Veteran Gary Neal brings hunger to succeed to Bucks
OCT 17, 2013 5:00a ET
Neal eventually landed on Milwaukee as the place where he hopes to prove he can be more than just a role player in the league.
"It's just being a part of something that's turning around," Neal said of why the Bucks were intriguing to him. "Talking to coach Drew and getting an understanding of the ideas he had for the team and me, it was kind of a challenge.
"It was a situation I was looking forward to, coming in here and being a guy they could rely on. It was a bigger role, a (higher) level of importance. As a competitor, you look for those situations and this is the first time in the NBA I've had a situation like this."
The Bucks are hoping Neal provides scoring and 3-point shooting off the bench, but coach Larry Drew is also counting on him to bring some of the habits learned from San Antonio's winning culture.
After team chemistry collapsed last season, Bucks general manager John Hammond sought out positive influences for the locker room. Neal fits the bill, as he spent three seasons in one of the best locker rooms in the NBA and has played with a few of the game's best leaders.
"He's a huge piece to this puzzle that we've put together," Drew said. "Having spent the years in San Antonio, he was in a phenomenal program. He's played with two of the best players in the league in Tim Duncan and ( Tony) Parker, and I think ( Manu) Ginobili is in that mix as well.
"He's been with real professional guys and has developed good habits. That's something we talk about here. Gary has been in a program like that and now it has a chance to rub off on some of our guys ... He's a competitor; he's a fiery guy."
Neal has had to fight for everything in his basketball career. After being dismissed from LaSalle University due to an off-court issue he later was acquitted from, Neal finished his collegiate career at Towson. He went undrafted despite averaging 25.3 points per game his senior year and headed to Turkey to play professionally.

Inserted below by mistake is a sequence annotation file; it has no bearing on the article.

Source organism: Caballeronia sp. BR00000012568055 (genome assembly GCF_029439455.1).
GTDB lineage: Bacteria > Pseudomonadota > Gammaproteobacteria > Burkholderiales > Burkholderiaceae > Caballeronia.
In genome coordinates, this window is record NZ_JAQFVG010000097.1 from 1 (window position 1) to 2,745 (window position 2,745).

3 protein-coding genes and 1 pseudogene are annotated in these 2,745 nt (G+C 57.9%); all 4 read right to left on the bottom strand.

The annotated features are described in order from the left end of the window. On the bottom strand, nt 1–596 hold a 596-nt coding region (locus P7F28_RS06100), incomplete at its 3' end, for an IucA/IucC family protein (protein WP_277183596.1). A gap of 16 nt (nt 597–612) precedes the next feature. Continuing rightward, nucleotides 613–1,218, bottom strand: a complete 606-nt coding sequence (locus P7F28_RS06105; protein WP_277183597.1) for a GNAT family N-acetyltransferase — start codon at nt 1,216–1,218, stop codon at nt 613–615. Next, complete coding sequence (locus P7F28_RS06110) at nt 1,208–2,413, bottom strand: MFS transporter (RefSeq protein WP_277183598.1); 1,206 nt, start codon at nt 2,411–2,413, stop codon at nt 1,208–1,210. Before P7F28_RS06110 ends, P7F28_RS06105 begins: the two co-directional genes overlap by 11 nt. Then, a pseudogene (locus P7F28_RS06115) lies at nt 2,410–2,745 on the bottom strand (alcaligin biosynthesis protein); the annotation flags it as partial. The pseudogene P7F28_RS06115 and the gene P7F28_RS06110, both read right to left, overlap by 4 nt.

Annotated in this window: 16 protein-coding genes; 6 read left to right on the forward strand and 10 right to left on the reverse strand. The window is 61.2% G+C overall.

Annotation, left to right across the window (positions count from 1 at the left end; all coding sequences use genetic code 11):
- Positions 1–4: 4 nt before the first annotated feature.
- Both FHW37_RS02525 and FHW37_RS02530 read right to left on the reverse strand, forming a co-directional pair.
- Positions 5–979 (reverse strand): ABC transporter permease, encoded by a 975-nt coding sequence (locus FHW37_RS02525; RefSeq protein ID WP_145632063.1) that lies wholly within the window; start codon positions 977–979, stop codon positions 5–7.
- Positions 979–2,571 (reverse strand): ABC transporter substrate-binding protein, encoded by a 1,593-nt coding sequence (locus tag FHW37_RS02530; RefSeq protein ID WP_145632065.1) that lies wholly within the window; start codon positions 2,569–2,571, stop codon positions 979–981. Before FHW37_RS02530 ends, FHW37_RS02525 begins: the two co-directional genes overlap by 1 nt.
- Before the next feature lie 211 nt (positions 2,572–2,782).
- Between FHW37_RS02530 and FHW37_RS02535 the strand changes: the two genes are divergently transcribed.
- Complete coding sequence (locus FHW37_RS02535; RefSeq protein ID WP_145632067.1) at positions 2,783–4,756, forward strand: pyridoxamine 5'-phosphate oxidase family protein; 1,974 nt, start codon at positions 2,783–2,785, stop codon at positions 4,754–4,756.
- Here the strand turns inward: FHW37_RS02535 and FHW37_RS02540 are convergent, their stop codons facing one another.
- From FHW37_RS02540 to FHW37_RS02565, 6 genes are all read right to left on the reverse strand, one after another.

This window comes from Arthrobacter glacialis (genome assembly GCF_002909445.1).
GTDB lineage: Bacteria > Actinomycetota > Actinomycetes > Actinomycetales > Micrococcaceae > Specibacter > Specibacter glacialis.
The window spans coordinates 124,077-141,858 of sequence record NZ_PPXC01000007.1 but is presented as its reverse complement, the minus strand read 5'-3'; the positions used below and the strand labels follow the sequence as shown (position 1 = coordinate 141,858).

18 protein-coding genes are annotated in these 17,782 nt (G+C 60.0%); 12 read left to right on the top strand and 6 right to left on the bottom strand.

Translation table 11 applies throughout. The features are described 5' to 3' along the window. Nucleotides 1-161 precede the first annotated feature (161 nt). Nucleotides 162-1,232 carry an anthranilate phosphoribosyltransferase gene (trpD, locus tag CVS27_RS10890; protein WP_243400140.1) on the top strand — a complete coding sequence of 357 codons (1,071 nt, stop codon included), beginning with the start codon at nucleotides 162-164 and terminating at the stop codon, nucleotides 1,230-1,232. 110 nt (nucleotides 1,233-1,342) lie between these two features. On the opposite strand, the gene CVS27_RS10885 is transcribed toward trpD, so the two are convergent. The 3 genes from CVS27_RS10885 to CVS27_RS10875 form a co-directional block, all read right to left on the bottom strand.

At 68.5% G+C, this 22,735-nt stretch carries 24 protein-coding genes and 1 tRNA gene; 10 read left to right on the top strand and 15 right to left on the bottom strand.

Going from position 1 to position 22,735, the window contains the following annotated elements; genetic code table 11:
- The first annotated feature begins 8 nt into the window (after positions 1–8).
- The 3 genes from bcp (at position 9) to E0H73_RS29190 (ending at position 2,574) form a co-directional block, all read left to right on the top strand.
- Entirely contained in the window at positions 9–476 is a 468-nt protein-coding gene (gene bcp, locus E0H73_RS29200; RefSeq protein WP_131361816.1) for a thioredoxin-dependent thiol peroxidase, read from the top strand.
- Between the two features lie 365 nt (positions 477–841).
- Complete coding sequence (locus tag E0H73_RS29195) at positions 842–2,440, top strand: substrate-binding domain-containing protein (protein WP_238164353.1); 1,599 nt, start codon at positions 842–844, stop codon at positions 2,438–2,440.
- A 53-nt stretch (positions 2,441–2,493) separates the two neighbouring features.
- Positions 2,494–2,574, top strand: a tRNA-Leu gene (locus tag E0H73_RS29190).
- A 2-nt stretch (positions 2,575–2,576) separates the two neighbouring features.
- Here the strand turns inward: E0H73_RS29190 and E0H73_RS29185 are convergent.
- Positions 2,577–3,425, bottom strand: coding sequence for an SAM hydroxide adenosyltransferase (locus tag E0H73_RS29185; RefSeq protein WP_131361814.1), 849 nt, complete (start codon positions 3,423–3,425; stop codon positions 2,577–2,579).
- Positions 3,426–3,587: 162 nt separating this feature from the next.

Three European countries and four different teams later, the vagabond finally got his first crack at the NBA at 26 years old. He impressed San Antonio enough during summer league and the preseason to earn a roster spot. From there, Neal became a contributor off the bench, being named to the all-rookie team after the 2010-11 season.
His finest moment with San Antonio may have been Game 3 of last year's NBA Finals. Connecting on six 3-pointers, Neal scored 24 points off the bench to help the Spurs take a 2-1 series lead over the Heat.
The Spurs would go on to take a 3-2 series lead heading back to Miami, but San Antonio watched as its five-point lead with under 30 seconds to play in Game 6 disappeared.
"I saw the rope," Neal said after Game 6. "Everybody saw the rope."
Miami went on to win Game 6 in overtime and then won Game 7, leaving San Antonio stunned at how close it came to winning a championship.
"I don't think I'll ever be able to get over that," Neal said. "Making it to the Finals, for some people they never get a chance to do that.
"You can never take that opportunity for granted and coming so close but falling a little bit short will always be something that sticks with me. It doesn't help it's always on ESPN or NBA TV, either."
Former Bucks guard Ray Allen hit an impressive 3-pointer to tie Game 6 and force overtime for Miami, but some felt he traveled before taking the shot. Neal refuses to blame one play or potentially missed call as why he missed out on winning his first ring.
"It was a bang-bang play," Neal said. "The refs did the best they could do. They didn't call a travel and he made the shot, so you have to give him credit.
"There were three or four situations where we could have sealed the game and Ray Allen wouldn't have had a chance to tie it up. In the game of basketball there's a lot of ups and downs, and they were able to win a championship."
While Neal's minutes should be more consistent with the Bucks, his style of play will be the same. He's a streaky shooter but can get hot and carry a cold offense during stretches. Neal is a career 39.8 percent 3-point shooter in 757 attempts, shooting over 40 percent from distance in two of his three seasons in San Antonio.
"He's a shot-maker," Drew said. "And you can't have enough of those type guys.
"He's not afraid to take a big shot. With him in the game coming off screens, it puts constant pressure on the defense. They make a mistake in defending him and he gets his feet set, he's knocking the shot down."
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